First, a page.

Invoice Targets Caribbean Medical College With Eye on Texas

A foreign medical school has been filing for approval to operate in Texas for more than a year, and its controversial offer has overcome a number of obstacles. This legislature, a recently tabled bill, will put them to another high-stakes test.

The American University of the Caribbean, a nonprofit medical school owned by DeVry Inc., is seeking a Power of Attorney from the Texas Higher Education Coordinating Board. This would make it possible to send some Texan students back to their home state to complete their third and fourth medical degrees, which consist of traineeships and clinical electives.

The school’s proposal, which has met with significant opposition from state medical schools, was due to be considered at a January 24th coordinating committee meeting. But, as with his previous efforts, there was a delay – this time on whether or not lawmakers should be able to weigh up.

“The fact is that this issue has entered the political arena and we need to pay attention to these realities,” said Raymund Paredes, Texas Higher Education Commissioner, who recommended approval of the AUC’s proposal, at the meeting, adding that the Coordinating Committee Doing this had to get a feel for whether the legislature intended to legislate on the matter.

They did that.

On January 30th, Sens. Judith Zaffirini, D-Laredo, and Robert Duncan, R-Lubbock, submitted Senate Bill 301 credit for a professional qualification “if the facility is chartered overseas or has its headquarters or primary school program overseas” .

The proposal is welcome news for the state’s public medical schools, which have resisted the efforts of the AUC for fear that, particularly with new medical schools in the plants in central and south Texas, there will not be enough room to accommodate their students in the Future will exist.

“We have already spoken about what additional space there is now,” said Dr. Cynthia Jumper, the former director of the Texas Medical Association Medical Education Council and the chair of the department of internal medicine at the Health Sciences Center at Texas Tech University told The Texas Tribune in 2011.

Dr. Bruce Kaplan, AUC’s Chief Academic Officer, said he didn’t understand the point of this recent raid. “I really didn’t want a controversial situation. I really want a collaboration, ”he said.

Kaplan said he made a number of concessions to address concerns. This includes the limitation of the offer in Texas to a total of 20 students who would have to be Texans. (Texas students accounted for 90 of the school’s 1,100 students in 2010.) He also noted that no tax dollars would be used to educate these students and promised to take steps to ensure domestic students are not evicted. AUC officials said they are waiting for the board’s coordination of approval before negotiating with Texas hospitals to see how this could be achieved.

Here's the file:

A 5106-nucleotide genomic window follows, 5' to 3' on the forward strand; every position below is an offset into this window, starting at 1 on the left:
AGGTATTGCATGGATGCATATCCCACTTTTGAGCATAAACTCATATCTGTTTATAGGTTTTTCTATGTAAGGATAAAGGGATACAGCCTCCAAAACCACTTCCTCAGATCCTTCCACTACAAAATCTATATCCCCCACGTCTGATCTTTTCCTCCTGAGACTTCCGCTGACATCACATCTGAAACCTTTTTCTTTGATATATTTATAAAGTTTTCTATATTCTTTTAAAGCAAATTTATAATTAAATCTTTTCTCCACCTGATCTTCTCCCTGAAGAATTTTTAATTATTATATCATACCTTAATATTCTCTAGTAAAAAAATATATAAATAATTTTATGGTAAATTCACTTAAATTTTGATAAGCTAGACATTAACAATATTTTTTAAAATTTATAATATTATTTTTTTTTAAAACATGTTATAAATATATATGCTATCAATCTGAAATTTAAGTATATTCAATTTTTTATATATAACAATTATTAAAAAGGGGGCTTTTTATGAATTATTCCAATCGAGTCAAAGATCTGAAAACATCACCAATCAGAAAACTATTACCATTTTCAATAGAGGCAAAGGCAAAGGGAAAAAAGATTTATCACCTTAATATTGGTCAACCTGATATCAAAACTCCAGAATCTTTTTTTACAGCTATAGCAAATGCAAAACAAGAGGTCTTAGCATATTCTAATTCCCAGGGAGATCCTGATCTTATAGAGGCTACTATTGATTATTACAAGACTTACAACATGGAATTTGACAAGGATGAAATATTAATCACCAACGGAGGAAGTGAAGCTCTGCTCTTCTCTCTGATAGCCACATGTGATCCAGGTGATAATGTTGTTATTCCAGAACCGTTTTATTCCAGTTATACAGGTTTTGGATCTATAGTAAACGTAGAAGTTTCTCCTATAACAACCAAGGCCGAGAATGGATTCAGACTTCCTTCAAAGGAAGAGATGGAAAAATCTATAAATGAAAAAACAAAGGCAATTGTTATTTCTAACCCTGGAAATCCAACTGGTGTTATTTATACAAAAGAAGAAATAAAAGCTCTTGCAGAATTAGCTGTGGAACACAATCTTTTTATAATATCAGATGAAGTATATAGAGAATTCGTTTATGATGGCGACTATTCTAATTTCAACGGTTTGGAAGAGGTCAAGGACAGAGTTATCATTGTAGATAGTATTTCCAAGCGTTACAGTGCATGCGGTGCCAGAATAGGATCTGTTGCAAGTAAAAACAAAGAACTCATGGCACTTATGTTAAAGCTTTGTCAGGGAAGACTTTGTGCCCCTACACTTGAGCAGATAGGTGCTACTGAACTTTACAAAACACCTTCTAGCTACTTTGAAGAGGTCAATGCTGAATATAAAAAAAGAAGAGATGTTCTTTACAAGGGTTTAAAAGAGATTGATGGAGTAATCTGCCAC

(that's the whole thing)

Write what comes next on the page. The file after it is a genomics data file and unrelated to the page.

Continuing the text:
“The people who are really hurt here are the citizens of Texas,” Kaplan said, noting the shortage of general practitioners in the state. “We can provide students, residents and basic services immediately to help alleviate some of the government shortages in the near future.”

Zaffirini was an early skeptic of the AUC plan and questioned whether the Coordinating Committee had legal authority to issue such a power of attorney. When the AUC was up for approval in mid-2011, the Coordinating Committee decided to postpone its decision and instead seek an opinion from the Attorney General as to whether it had such authority.

In November, the Attorney General’s Office issued a ruling that nothing in state law prevents the Coordinating Committee from granting foreign medical schools access to training in Texas hospitals.

On Tuesday, Zaffirini said she disagreed with that opinion and was looking forward to a discussion on the subject in what she believes is part of it: Texas law.

“Maybe they can make a good case,” she said of the AUC representatives. “You will have this chance. One thing that worried me about this process is why the big rush? “

Kaplan said even if lawmakers want to close the door on the AUC in the future, they should “at least now bloom a pilot study to see if it makes sense or not”.

Paredes informed the Coordinating Committee that the AUC matter could be back on the agenda as early as April, but that this would depend on how the legislature deals with SB 301. The committee is also putting inquiries from two extra-state osteopathic schools back to They have a better sense of the mood in the Capitol.

Meanwhile, Kaplan says he will not let matters rest: “I have Texas students who still want to go back,” he said. “They really want this and there is no reason they shouldn’t.”

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